AURORAL is a Horizon 2020 project empowering rural ecosystems to boost their potential through digitalising resources, products, and services. The project has a budget of around €16 million, of which 90% EU contribution.
Launched in January 2021 and due to run until December 2024, the project’s full title is ‘Architecture for Unified Regional and Open digital ecosystems for Smart Communities and wider Rural Areas Large scale application’. Led by the regional government of Alentejo, Portugal, AURORAL is managed by a consortium of technical research centres and universities, industrial companies and SMEs, international networks and local organisations.
Rural opportunities, technical solutions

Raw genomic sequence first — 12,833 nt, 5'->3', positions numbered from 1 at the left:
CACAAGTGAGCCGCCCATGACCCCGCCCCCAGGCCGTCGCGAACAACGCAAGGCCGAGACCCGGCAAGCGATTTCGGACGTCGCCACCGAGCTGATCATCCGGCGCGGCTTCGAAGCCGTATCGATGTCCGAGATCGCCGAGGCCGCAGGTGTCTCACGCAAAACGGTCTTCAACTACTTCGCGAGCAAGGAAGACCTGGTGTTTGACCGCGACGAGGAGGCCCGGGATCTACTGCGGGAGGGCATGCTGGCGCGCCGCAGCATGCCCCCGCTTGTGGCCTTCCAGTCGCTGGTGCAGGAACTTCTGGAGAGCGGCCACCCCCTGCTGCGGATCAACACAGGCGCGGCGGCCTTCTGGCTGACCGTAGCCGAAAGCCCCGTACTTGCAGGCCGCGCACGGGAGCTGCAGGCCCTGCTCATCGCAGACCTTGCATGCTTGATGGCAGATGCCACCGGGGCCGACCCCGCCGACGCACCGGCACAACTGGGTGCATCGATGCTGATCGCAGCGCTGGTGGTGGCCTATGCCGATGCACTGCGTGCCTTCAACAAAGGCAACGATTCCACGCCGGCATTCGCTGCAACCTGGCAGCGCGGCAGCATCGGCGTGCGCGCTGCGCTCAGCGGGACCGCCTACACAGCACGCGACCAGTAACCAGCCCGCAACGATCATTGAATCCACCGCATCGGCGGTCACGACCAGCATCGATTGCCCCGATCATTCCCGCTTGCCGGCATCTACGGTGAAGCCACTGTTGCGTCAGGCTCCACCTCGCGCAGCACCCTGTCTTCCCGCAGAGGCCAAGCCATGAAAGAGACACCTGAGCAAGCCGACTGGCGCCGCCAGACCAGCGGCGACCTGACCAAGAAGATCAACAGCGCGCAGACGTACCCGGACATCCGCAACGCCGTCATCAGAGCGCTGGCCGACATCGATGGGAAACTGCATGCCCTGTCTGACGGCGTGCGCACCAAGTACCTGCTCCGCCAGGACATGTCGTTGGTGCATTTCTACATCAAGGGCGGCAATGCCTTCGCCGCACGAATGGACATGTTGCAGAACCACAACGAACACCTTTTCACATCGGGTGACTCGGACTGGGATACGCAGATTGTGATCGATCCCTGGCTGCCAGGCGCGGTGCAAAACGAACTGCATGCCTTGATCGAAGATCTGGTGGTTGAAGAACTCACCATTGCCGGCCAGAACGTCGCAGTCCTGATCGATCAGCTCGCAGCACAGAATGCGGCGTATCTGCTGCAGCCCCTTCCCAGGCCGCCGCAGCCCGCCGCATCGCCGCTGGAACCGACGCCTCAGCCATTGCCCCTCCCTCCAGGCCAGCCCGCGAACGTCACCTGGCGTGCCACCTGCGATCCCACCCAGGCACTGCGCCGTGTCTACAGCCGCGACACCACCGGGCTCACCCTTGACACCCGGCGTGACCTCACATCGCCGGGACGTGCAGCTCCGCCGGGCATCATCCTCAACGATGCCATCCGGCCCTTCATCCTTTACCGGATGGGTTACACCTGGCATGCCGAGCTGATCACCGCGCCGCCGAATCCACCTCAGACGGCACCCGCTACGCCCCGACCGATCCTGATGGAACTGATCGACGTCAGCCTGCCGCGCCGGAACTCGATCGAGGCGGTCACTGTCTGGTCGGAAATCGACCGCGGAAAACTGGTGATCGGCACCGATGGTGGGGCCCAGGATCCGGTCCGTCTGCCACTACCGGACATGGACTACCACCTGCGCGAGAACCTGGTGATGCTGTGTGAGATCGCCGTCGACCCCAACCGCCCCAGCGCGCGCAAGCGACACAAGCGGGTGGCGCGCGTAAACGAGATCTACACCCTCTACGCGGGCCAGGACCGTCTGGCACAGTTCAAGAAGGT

AURORAL deploys transformative strategies and processes for the digitalisation and empowerment of rural communities and businesses, and is demonstrating these through eight rural pilot projects. A key objective of the project is to introduce “semantic interoperability as a service” through which digital ecosystems of smart objects and service platforms can communicate, as well as share and use one another’s data. A key motivation for this is to enable the fruitful exploitation of the data in rural areas, through implementing cross-sectoral and independent digital services.
Such applications can bring great opportunities for improving the social, economic and environmental outlooks of communities through the innovations and services they offer. They can be extremely varied, ranging from mobility, culture and tourism, to manufacturing and agriculture, and from environmental monitoring and protection to healthcare and education, among many others.
AURORAL’s eight pilot projects address key challenges for rural areas across Europe:
- Lapland, Finland: Intelligent mobility and logistics